Tunnel Vision

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TUNNEL VISION ˌtʌn.əl ˈvɪʒ.ən noun [U] a medical condition that makes someone see only things that are directly in front of them. . . . . . . . . . . Mia meets a girl with tunnel vision.

Drama / Romance
Age Rating:


I always thought of myself to be a grateful and content soul. I had a roof over my head, a source of income to provide food and other necessities, and friends who genuinely cared for and appreciated me. There was nothing else I could have possibly asked for. My grades were average, but in my opinion, there was nothing wrong with average. In high school, I was a member of a sports team, and it was for that reason that I ended up meeting many of the friends I had today. My mother and I got along well. I always urged myself to help her out in any way that I could to maintain that pleasant atmosphere we’d striven to create.

Even without ever having known my father, my life was perfect. I had no reason to complain. In the start, however, I won’t deny that my mindset was nowhere near to the one I had today. I was bitter, and for the longest time, I truly believed I was incapable of achieving happiness. Jealousy and dissatisfaction with my own life enveloped me, and I spent each day pushing my mother and my friends farther and farther away from me just for the sake of creating distance. Because a part of me thought that would help. My chest felt empty, my expression void of the slightest smile, my eyes having abandoned any light they once held. And it was no mystery to me what the greatest cause of this was.

Shortly after I turned twelve years old, my dog died. The German Shepard, stricken in years, collapsed by the side of the road after we’d returned from a leisurely walk—at some point, I suppose he just couldn’t hold his own any longer. He had been my best friend since the day we adopted him from the animal shelter, and saying farewell to that great big ball of enthusiasm and joy was like sending a part of myself to the gallows, while the other part would be forced to watch from a helpless standpoint.

My mother, sympathizing for me more than the loss of the German Shepard’s life, took it upon herself to fill the “gap” in our home by adopting a new pet—not another dog, but instead, it was a cat, not even half the size of our previous pet, and its fur was purely black like pristine charcoal. I hated that cat. Its presence was a painful reminder that my best friend was gone and would be gone forever, and all we had to show for it were a couple of photographs and an apathetically undesirable replacement.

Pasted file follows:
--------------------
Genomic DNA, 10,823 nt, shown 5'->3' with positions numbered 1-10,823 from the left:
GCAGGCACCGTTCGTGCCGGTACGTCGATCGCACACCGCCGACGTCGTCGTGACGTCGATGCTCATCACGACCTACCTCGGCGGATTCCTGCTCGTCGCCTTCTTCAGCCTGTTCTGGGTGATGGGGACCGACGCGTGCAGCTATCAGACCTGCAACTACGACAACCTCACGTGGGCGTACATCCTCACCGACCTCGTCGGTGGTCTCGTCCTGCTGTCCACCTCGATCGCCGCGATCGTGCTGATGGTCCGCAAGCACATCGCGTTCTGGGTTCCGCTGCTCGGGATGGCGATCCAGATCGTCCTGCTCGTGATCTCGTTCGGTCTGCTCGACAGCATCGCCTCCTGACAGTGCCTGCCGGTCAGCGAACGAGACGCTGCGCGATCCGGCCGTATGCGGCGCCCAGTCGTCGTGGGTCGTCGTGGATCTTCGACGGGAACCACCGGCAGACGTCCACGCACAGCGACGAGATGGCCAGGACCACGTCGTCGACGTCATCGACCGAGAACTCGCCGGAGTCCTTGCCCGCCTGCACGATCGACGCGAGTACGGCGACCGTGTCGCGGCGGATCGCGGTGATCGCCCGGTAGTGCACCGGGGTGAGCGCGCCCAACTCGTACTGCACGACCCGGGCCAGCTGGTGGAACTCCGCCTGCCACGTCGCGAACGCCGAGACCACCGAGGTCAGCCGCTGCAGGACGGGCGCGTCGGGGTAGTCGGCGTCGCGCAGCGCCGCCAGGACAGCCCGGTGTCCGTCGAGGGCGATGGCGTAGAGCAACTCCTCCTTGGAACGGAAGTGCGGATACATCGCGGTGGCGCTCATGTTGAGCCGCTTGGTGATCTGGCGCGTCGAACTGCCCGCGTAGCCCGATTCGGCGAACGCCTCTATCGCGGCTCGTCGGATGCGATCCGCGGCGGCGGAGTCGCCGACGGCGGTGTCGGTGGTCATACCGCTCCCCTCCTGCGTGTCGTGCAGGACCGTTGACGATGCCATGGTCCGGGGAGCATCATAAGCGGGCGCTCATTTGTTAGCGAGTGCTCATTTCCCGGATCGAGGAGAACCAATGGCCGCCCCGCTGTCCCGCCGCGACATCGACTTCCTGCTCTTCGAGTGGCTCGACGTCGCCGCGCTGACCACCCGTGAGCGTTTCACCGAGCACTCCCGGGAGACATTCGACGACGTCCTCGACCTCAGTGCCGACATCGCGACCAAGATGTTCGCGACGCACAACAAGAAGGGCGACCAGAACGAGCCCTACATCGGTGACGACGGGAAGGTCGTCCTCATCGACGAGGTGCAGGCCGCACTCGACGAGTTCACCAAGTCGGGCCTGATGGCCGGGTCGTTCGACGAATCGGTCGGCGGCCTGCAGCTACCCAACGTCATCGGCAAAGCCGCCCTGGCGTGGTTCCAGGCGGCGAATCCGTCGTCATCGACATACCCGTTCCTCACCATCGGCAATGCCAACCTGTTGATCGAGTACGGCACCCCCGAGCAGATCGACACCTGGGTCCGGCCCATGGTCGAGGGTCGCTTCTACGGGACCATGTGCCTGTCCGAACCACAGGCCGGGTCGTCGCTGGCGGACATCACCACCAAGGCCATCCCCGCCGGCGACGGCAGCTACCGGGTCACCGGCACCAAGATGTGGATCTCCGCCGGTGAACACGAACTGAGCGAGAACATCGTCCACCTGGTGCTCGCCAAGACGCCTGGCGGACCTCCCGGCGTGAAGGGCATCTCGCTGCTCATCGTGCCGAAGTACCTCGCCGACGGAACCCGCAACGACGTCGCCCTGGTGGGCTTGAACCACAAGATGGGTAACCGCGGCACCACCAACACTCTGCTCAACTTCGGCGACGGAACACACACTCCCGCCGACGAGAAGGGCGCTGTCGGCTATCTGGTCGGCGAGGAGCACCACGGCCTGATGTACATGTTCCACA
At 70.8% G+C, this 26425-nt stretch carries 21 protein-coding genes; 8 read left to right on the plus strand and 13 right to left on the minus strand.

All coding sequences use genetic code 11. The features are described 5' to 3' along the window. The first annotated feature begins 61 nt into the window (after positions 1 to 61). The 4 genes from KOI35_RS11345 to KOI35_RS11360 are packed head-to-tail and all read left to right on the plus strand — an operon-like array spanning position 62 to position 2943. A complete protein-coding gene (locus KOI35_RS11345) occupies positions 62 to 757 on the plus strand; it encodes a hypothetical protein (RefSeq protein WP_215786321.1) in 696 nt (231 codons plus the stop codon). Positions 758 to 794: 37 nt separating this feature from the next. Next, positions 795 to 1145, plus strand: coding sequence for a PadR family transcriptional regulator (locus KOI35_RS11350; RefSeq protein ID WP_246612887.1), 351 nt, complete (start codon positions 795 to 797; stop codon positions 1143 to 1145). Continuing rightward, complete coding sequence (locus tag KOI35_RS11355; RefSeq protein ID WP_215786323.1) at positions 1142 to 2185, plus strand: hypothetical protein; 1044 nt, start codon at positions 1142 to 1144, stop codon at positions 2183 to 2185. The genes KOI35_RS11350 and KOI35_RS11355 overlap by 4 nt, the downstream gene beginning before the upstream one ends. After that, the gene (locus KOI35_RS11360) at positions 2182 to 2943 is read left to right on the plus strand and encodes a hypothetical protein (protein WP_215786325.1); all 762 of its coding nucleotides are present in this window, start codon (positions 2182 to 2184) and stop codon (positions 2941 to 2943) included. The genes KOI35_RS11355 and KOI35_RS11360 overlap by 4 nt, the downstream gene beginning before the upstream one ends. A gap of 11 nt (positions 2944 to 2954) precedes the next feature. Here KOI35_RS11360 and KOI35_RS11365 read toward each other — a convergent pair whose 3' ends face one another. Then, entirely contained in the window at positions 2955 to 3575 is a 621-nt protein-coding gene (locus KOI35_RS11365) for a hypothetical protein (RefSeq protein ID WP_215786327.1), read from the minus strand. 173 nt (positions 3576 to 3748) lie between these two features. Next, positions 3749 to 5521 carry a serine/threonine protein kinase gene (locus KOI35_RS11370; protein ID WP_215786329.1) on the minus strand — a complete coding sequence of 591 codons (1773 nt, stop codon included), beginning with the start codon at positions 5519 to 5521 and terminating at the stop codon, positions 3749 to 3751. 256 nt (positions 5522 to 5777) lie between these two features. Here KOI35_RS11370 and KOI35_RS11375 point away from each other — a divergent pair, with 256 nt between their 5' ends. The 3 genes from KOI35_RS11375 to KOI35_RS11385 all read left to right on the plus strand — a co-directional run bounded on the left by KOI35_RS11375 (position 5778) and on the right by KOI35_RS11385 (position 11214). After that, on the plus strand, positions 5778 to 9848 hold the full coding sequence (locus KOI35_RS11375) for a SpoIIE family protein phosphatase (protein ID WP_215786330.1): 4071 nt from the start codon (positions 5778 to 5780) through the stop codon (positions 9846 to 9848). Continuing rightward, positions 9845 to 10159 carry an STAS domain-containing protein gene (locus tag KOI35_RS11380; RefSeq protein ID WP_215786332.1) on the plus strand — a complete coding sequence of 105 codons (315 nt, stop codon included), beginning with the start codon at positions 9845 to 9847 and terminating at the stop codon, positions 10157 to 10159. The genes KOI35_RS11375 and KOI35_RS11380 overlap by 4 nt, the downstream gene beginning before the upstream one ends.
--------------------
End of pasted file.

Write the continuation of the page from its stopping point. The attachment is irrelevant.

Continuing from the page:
It tore me apart. Piece by piece. Gradually, it seemed, yet nonetheless only a fool would’ve been able to disregard that explicitly pitiful state of my life. However, on the very same day I thought to be at my lowest point, something fell into my line of vision, and I came to realize the most significant aspect that I had been overlooking from the start.

There were others out there who were so much less fortunate than me. Some people couldn’t experience the innocent bliss of being able to sleep in a bed at night, to be able to sit at the table with one’s family, to even have a stable relationship with that family. To be healthy...to have a reason to be happy.

And so I set aside the pessimist inside of me. I began taking good care of the cat my mother had adopted intending to see me happy again, and I found myself feeling immensely grateful she had done so. Everything in my life had been set straight again. And I could smile like I used to, even with the subtly lingering jealousy that attempted to surface whenever I would see my friends with their fathers, and especially when I discovered how close they were with one another. I didn’t need a father to be happy. I didn’t need a dog. My family was complete, stable, satisfied. And so was I.

That was the way I wanted things to remain. To maintain this lifestyle, I thought it’d be best not to take risks, to avoid getting myself involved with strangers, to avoid getting myself involved with things that would bring to my attention something so very, very obvious.

But in my second year of high school, I found myself doing just that.

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